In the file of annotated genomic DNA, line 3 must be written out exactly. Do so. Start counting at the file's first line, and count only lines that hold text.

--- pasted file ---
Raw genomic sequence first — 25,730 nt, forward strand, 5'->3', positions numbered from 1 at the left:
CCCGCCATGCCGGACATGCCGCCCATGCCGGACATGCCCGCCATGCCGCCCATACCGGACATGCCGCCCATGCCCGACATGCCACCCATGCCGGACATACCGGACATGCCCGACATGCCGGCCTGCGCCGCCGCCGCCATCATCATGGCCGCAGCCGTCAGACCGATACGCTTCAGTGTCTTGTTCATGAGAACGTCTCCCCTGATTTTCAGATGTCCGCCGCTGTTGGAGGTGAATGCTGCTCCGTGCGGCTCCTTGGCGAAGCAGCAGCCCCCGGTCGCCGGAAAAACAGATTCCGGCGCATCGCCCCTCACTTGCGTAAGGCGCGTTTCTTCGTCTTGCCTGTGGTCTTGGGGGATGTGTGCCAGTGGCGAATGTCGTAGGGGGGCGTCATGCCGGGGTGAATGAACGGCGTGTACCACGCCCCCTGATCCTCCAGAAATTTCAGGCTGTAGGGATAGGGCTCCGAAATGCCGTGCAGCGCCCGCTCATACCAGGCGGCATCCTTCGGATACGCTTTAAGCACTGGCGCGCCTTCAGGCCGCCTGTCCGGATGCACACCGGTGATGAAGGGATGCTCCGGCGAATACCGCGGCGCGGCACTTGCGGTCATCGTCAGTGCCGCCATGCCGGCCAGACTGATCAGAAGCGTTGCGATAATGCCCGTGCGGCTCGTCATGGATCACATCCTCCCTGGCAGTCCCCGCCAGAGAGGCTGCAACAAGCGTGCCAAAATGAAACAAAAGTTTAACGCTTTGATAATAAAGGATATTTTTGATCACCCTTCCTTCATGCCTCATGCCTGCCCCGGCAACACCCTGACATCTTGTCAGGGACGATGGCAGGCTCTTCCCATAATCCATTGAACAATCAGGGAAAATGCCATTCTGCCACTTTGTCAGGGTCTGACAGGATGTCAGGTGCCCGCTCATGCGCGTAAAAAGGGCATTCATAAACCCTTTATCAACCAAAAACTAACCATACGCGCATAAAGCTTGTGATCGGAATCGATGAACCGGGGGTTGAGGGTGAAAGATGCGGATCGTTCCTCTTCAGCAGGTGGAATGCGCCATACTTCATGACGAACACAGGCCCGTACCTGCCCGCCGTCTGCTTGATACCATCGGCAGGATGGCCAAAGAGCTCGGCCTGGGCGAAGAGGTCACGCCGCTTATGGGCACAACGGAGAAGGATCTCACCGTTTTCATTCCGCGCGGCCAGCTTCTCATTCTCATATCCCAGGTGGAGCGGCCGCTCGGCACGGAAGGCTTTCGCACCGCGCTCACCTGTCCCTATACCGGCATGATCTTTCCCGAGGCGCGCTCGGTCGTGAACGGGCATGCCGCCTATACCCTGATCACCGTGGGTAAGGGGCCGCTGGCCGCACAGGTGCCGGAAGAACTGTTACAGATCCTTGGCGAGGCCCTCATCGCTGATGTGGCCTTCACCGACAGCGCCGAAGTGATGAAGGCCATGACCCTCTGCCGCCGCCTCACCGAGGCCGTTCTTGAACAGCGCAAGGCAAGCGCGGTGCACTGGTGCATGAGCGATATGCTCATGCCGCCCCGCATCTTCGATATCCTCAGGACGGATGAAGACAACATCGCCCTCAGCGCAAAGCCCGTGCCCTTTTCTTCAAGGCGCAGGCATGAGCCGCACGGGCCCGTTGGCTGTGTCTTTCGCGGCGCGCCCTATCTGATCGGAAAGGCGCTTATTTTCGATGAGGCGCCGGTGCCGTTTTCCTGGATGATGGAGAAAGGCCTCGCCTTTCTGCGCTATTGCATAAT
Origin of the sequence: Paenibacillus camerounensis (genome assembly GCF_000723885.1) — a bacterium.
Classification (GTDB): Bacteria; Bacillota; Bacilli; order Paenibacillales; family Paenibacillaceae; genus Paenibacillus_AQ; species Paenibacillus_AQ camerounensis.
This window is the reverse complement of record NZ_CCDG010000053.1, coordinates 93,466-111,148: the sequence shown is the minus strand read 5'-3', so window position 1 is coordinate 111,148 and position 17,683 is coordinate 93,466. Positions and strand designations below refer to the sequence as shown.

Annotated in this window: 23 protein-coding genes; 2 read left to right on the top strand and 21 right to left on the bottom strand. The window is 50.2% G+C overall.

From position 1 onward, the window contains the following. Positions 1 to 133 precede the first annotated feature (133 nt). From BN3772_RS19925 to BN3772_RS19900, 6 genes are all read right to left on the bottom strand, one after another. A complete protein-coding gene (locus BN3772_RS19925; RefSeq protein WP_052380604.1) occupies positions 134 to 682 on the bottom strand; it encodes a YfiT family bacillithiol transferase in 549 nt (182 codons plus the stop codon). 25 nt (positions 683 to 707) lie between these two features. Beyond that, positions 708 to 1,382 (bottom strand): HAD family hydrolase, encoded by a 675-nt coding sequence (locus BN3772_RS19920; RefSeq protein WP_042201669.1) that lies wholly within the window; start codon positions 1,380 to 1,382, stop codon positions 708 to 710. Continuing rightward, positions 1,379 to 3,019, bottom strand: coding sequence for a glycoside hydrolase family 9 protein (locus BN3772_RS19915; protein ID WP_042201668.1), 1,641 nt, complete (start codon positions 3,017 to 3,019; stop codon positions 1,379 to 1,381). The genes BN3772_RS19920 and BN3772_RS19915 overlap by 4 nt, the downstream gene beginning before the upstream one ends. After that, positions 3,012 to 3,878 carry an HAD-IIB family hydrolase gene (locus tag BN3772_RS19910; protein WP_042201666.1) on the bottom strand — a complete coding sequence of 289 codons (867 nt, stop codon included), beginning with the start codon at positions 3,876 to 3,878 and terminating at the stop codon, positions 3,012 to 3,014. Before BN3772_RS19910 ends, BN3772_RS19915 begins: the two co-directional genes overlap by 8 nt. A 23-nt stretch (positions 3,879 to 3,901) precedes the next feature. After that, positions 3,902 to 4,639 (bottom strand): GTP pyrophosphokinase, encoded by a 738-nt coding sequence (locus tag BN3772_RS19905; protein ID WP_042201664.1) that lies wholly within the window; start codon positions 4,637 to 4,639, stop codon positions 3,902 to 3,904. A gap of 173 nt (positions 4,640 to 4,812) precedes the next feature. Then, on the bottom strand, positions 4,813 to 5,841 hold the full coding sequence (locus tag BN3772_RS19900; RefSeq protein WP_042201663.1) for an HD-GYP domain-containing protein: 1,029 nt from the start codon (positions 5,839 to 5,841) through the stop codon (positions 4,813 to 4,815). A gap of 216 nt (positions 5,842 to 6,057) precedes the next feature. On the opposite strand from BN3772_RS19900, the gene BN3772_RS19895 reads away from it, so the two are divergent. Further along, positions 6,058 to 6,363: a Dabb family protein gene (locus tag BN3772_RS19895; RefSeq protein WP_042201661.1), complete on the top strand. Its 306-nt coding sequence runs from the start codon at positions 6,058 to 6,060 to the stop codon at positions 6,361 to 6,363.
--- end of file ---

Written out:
Origin of the sequence: Paenibacillus camerounensis (genome assembly GCF_000723885.1) — a bacterium.